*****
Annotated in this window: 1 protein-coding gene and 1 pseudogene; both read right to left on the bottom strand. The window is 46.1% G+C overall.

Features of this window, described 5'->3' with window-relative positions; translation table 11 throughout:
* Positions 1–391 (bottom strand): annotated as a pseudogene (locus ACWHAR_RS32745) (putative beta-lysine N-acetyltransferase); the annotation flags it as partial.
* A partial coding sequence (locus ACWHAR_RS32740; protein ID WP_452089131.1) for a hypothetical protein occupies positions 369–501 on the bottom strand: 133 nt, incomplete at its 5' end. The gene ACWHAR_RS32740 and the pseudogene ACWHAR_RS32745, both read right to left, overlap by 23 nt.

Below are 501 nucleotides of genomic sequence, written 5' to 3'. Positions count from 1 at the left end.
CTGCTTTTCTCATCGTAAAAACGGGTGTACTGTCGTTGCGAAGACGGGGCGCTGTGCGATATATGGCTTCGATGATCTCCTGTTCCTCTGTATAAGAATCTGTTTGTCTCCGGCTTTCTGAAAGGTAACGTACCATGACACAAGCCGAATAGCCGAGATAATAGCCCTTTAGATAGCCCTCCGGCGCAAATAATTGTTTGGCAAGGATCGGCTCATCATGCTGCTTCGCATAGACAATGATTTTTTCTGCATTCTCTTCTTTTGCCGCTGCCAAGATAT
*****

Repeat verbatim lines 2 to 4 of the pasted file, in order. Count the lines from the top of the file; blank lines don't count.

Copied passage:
Features of this window, described 5'->3' with window-relative positions; translation table 11 throughout:
* Positions 1–391 (bottom strand): annotated as a pseudogene (locus ACWHAR_RS32745) (putative beta-lysine N-acetyltransferase); the annotation flags it as partial.
* A partial coding sequence (locus ACWHAR_RS32740; protein ID WP_452089131.1) for a hypothetical protein occupies positions 369–501 on the bottom strand: 133 nt, incomplete at its 5' end. The gene ACWHAR_RS32740 and the pseudogene ACWHAR_RS32745, both read right to left, overlap by 23 nt.